Dr. Roger Pielke Junior writes:
Our major update to the CONUS normalized hurricane loss dataset has now been published, after several years of effort and an intensive review process by Nature Sustainability.
Weinkle et al. 2018.Normalized hurricane damage in the continental United States 1900–2017, Nature Sustainability. https://www.nature.com/articles/s41893-018-0165-2
Direct economic losses result when a hurricane encounters an exposed, vulnerable society. A normalization estimates direct economic losses from a historical extreme event if that same event was to occur under contemporary societal conditions. Under the global indicator framework of United Nations Sustainable Development Goals, the reduction of direct economic losses as a proportion of total economic activity is identified as a key indicator of progress in the mitigation of disaster impacts. Understanding loss trends in the context of development can therefore aid in assessing sustainable development. This analysis provides a major update to the leading dataset on normalized US hurricane losses in the continental United States from 1900 to 2017. Over this period, 197 hurricanes resulted in 206 landfalls with about US$2 trillion in normalized (2018) damage, or just under US$17 billion annually. Consistent with observed trends in the frequency and intensity of hurricane landfalls along the continental United States since 1900, the updated normalized loss estimates also show no trend. A more detailed comparison of trends in hurricanes and normalized losses over various periods in the twentieth century to 2017 demonstrates a very high degree of consistency.
Some key excerpts from the paper:
Consistency check with climate trend data.
Long-term trends in hurricane landfall frequency and intensity provide a useful means of evaluating the results of a normalization methodology. A normalization should not be used to explore climate trends; climate data better serve that purpose. However, climate data can be used to perform a consistency check with a normalization. Trends in an unbiased normalization dataset should match corresponding trends in the incidence of extreme events for countries such as the United States that have heavily populated coastlines. After all, the goal of a normalization is to remove the signal of societal changes from a loss dataset as much as possible. Thus, if relevant extreme events have become more (less) common or more (less) intense, then over the same period we would expect a normalized loss dataset to show a corresponding increasing (decreasing) trend.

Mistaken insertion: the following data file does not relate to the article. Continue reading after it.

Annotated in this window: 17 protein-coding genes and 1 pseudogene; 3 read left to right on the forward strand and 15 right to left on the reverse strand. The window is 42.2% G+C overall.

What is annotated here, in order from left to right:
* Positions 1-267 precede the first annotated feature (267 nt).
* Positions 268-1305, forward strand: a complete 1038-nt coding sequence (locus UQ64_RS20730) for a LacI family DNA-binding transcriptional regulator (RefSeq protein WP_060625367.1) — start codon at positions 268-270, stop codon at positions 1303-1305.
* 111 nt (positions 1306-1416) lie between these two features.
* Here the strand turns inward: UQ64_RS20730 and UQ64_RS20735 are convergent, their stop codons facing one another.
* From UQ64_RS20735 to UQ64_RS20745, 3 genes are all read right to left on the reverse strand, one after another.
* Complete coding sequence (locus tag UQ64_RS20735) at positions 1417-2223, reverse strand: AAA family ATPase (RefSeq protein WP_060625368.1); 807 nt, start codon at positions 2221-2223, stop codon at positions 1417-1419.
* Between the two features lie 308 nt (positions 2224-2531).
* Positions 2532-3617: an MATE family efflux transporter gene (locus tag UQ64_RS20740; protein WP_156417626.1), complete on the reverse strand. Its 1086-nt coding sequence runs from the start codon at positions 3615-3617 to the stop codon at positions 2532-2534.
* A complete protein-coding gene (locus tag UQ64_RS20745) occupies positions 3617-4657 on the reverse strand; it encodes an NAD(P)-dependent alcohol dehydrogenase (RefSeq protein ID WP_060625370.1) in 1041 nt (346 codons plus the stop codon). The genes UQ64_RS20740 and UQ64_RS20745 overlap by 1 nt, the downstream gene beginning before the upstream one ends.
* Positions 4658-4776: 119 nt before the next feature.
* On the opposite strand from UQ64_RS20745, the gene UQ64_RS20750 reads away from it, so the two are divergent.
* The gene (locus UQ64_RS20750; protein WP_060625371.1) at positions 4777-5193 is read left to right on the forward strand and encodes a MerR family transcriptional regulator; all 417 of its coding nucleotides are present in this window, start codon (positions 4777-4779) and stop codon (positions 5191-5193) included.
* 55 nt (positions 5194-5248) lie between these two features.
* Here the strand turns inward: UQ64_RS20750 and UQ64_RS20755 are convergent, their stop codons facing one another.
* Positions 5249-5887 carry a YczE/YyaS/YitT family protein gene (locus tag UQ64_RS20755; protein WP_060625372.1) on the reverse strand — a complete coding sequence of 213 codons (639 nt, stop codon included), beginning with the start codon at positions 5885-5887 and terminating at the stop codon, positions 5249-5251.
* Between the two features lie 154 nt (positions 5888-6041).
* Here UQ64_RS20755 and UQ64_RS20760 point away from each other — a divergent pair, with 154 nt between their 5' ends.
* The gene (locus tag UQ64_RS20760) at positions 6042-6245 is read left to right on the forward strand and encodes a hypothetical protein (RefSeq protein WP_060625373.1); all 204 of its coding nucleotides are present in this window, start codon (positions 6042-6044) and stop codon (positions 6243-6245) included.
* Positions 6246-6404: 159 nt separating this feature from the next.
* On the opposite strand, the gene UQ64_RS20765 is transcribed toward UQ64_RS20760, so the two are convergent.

Landfalling hurricanes contribute significantly to disaster losses both in the CONUS and globally. Large loss years such as 2017 remind us of the magnitude of losses that are possible when several major hurricanes make landfall in a single year. However, our normalization analyses suggest that the losses in 2017 are far from a worst-case scenario. Losses from a single storm striking the CONUS, analogous to the Great Miami hurricane of 1926, could result in twice the total direct economic loss amounts of 2017, totalling well over US$200 billion. Loss potentials are certainly higher
than this for conceivable storms for which there is no historical analogue since 1900.
As growth continues, the United States should thus expect much greater hurricane damage in its future. Understanding the role of societal changes in loss potential, how such changes evolve over time and the role of disaster mitigation policies that might address loss potentials is essential to the design and implementation of effective actions under the targets of the Sustainable Development Goals.
Recently, the CONUS has experienced a long period of good fortune with respect to landfalling hurricanes, notably the 11-year stretch of no major CONUS hurricane landfalls that ended in 201720. Consequently, if coming years see storms make landfall at rates and intensities closer to observed historical averages, then we should expect larger losses than those observed from 2006 to 2016.
In addition, over climate timescales, any increases in major hurricane frequency or intensity above historical rates would lead to even greater losses. Whatever the future brings, addressing exposure and vulnerability to hurricanes will remain a permanent priority for communities along the US Gulf and Atlantic coasts seeking to implement sustainable and robust disaster mitigation policies in the face of an uncertain climate future.